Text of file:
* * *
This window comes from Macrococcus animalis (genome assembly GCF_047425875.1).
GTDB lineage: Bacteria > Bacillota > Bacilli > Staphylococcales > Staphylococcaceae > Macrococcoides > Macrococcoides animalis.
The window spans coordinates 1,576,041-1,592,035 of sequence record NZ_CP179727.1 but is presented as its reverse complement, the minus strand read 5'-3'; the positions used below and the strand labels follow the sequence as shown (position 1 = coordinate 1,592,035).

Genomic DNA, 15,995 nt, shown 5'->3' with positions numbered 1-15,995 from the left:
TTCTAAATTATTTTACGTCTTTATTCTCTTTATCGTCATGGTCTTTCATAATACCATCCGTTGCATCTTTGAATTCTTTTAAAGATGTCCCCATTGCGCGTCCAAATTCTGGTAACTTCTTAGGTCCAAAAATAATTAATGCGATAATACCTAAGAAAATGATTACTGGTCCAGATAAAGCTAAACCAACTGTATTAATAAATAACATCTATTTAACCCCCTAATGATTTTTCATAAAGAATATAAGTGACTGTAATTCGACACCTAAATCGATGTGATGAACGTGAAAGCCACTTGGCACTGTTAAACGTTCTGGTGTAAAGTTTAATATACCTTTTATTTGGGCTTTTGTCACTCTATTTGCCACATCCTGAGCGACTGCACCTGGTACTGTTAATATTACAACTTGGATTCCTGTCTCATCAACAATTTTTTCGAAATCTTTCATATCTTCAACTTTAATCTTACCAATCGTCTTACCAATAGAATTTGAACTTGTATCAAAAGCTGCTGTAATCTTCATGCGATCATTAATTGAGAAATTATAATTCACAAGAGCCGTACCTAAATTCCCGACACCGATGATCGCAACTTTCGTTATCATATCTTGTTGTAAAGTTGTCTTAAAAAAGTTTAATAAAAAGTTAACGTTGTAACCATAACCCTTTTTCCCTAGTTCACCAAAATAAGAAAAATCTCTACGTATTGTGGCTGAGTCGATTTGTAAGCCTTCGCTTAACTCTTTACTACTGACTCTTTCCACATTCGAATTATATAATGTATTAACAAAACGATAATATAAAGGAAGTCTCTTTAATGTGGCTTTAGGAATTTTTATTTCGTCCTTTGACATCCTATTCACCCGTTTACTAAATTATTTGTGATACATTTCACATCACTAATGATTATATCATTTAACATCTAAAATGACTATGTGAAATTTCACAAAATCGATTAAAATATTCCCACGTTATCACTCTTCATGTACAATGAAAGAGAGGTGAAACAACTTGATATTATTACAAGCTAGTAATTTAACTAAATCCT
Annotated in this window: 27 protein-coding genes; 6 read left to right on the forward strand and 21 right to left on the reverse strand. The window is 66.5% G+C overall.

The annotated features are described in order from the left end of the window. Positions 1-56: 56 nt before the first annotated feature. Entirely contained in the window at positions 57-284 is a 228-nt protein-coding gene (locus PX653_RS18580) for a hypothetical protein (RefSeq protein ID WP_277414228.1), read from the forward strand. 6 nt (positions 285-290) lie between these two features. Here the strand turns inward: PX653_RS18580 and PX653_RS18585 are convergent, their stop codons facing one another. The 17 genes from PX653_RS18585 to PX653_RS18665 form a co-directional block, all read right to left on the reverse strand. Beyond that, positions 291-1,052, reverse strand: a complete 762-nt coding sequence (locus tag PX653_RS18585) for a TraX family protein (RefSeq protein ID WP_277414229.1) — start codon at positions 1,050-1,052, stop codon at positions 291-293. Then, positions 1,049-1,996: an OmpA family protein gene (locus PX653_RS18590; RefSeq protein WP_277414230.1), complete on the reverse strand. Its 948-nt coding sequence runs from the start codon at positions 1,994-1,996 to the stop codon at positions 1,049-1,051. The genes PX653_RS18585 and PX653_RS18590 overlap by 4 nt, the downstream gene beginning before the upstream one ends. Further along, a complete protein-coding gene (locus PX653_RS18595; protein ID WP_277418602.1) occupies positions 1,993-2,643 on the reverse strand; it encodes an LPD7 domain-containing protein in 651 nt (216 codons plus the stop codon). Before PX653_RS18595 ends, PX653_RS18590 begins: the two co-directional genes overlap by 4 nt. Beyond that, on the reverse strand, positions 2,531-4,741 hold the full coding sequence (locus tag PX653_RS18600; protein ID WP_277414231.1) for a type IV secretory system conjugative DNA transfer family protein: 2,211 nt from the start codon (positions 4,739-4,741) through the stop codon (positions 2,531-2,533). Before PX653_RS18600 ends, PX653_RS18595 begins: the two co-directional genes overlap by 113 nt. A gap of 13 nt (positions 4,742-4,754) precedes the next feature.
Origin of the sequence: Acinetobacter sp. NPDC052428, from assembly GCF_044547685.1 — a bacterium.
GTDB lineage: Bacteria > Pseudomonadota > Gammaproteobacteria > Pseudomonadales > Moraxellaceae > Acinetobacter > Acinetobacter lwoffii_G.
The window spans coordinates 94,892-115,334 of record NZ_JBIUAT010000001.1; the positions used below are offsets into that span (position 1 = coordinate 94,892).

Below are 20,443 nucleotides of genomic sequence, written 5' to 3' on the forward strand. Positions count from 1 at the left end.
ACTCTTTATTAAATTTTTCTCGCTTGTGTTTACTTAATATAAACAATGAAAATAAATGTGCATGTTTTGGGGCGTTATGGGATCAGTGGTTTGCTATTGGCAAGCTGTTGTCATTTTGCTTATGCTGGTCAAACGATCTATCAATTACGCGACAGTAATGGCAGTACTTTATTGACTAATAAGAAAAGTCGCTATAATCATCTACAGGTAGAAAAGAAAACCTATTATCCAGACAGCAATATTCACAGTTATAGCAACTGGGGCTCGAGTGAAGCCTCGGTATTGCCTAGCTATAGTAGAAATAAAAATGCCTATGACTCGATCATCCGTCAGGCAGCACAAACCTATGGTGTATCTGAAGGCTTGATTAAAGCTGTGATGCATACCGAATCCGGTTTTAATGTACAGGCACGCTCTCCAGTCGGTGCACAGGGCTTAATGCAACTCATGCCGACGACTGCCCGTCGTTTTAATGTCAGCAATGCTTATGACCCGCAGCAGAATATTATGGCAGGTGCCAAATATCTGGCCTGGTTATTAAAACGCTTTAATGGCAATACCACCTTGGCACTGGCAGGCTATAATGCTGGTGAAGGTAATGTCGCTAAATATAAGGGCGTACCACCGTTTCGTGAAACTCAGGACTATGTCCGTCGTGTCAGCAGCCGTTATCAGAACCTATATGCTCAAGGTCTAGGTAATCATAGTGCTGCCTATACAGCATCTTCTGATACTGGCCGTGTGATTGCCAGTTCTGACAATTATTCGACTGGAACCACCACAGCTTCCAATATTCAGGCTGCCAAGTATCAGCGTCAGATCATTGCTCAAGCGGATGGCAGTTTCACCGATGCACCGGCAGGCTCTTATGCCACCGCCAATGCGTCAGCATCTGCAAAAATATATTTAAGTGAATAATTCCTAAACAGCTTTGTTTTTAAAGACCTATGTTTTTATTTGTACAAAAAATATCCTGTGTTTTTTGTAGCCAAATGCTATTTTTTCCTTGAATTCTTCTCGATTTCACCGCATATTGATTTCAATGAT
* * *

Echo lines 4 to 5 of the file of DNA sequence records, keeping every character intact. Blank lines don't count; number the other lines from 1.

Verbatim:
Genomic DNA, 15,995 nt, shown 5'->3' with positions numbered 1-15,995 from the left:
TTCTAAATTATTTTACGTCTTTATTCTCTTTATCGTCATGGTCTTTCATAATACCATCCGTTGCATCTTTGAATTCTTTTAAAGATGTCCCCATTGCGCGTCCAAATTCTGGTAACTTCTTAGGTCCAAAAATAATTAATGCGATAATACCTAAGAAAATGATTACTGGTCCAGATAAAGCTAAACCAACTGTATTAATAAATAACATCTATTTAACCCCCTAATGATTTTTCATAAAGAATATAAGTGACTGTAATTCGACACCTAAATCGATGTGATGAACGTGAAAGCCACTTGGCACTGTTAAACGTTCTGGTGTAAAGTTTAATATACCTTTTATTTGGGCTTTTGTCACTCTATTTGCCACATCCTGAGCGACTGCACCTGGTACTGTTAATATTACAACTTGGATTCCTGTCTCATCAACAATTTTTTCGAAATCTTTCATATCTTCAACTTTAATCTTACCAATCGTCTTACCAATAGAATTTGAACTTGTATCAAAAGCTGCTGTAATCTTCATGCGATCATTAATTGAGAAATTATAATTCACAAGAGCCGTACCTAAATTCCCGACACCGATGATCGCAACTTTCGTTATCATATCTTGTTGTAAAGTTGTCTTAAAAAAGTTTAATAAAAAGTTAACGTTGTAACCATAACCCTTTTTCCCTAGTTCACCAAAATAAGAAAAATCTCTACGTATTGTGGCTGAGTCGATTTGTAAGCCTTCGCTTAACTCTTTACTACTGACTCTTTCCACATTCGAATTATATAATGTATTAACAAAACGATAATATAAAGGAAGTCTCTTTAATGTGGCTTTAGGAATTTTTATTTCGTCCTTTGACATCCTATTCACCCGTTTACTAAATTATTTGTGATACATTTCACATCACTAATGATTATATCATTTAACATCTAAAATGACTATGTGAAATTTCACAAAATCGATTAAAATATTCCCACGTTATCACTCTTCATGTACAATGAAAGAGAGGTGAAACAACTTGATATTATTACAAGCTAGTAATTTAACTAAATCCT